By Jan Wearmouth

I’m a student on the children’s illustration course, and I’m loving it. I started because I hope to write and illustrate my own children’s book, even though my baby grandson may be the only one to read it one day. However it’s such fun it’s worth doing just for the enjoyment. There’s something special about spending time thinking like a 7-year-old with a paint brush in your hand, creating fun, colour and humour.

I think I can break down the way I completed this assignment into 3 distinct phases, research, drawing, and painting. It stops me from feeling too overwhelmed.

Research. I started off by spending my lunch-breaks in Waterstones, checking out the illustrated books. Despite being fictitious, there are expectations about how a dragon should look. The internet was a good resource too, and I found lots of photographs of lizards and bats which were helpful in creating my own dragon. I put a dozen sheets of printer paper onto a clipboard, and produced lots of scribbly pencil doodles, a dragon’s tail, a head, lizard’s feet, and bats wings, then put them together. Some of the sketches were a bit scarey, so I ‘cartooned’ my dragon to make him suitable for younger children. I have a few how-to-draw-cartoon books which give lots of ideas on funny expressions, eyes, body shapes etc.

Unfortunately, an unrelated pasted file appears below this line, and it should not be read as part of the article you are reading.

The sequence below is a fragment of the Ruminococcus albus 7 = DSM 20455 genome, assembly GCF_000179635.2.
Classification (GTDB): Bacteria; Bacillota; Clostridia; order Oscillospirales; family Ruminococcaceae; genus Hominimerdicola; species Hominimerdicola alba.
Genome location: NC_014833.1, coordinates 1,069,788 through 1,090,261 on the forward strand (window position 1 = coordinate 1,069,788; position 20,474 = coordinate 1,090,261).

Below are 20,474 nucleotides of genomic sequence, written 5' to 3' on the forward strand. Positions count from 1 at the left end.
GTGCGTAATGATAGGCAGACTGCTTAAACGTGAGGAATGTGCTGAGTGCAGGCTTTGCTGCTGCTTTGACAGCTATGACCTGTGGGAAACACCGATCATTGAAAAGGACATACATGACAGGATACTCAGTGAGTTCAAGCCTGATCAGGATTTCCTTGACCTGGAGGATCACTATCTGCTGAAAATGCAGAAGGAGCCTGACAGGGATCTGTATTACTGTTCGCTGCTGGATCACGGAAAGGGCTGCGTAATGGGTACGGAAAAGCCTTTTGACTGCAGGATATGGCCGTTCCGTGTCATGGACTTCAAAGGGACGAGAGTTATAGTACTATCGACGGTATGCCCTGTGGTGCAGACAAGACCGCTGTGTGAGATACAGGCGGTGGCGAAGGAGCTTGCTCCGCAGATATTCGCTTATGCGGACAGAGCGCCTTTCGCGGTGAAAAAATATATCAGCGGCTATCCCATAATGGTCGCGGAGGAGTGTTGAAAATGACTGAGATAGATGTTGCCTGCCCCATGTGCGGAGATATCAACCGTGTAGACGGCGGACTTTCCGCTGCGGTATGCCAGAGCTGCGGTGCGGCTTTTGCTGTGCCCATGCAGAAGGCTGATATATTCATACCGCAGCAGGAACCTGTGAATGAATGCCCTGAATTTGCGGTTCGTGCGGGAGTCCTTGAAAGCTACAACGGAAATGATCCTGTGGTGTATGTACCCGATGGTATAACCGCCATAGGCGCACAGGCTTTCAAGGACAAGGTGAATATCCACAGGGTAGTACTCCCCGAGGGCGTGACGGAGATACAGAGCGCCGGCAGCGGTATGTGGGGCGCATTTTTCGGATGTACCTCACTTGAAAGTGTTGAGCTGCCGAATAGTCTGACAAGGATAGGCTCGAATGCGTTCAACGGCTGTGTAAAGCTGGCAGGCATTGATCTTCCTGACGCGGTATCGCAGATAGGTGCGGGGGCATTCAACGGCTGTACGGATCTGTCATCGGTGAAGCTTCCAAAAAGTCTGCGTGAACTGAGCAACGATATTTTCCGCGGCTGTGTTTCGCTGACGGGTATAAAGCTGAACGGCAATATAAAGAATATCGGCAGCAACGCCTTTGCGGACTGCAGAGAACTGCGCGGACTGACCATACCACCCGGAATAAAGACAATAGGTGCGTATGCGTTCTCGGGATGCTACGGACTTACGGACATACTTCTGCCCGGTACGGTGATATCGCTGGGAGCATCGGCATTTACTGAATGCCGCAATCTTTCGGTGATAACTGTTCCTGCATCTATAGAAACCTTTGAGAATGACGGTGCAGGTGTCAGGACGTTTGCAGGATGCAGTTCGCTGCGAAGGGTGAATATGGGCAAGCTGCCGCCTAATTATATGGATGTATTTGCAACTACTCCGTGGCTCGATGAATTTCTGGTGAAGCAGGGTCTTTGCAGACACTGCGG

Drawing. I produced an oval vignette shape using the elipse tool in photoshop, printed a few off, and started to draw my dragon into the shapes. I wanted him to fill up most of the space available, so I used perspective, having him large in the foreground and the cottage small in the distance below. It took a few goes, but eventually I had my shapes and drawings, and traced my design onto a stretched sheet of A4 watercolour paper, and inked the lines in using a dip pen and waterproof ink.

Painting. I wanted the flames to look bright, so chose a dark background, dusk/evening, to give contrast. I used watercolour, mixing some thick bright colours on my palette, plenty so I wouldn’t run out. I dampened the paper in the dragon shape with clean water, careful around the eyes and up to the edges, not too wet. Then I dropped thick brushloads of colour onto areas of wet paper, purple here, green there, a bit of red down the back of the dragon where the fire would shine on him, and a darker blue on the shady left side. I left the colours to run into each other. I lay the painting flat and went away, forbidding myself to look at it until it dried, otherwise I would fiddle with it. Once dry I added more dark blue into the shadow detail of his wings, and painted his eyes yellow. Same technique for the other elements such as the fire, cottage, and the little man.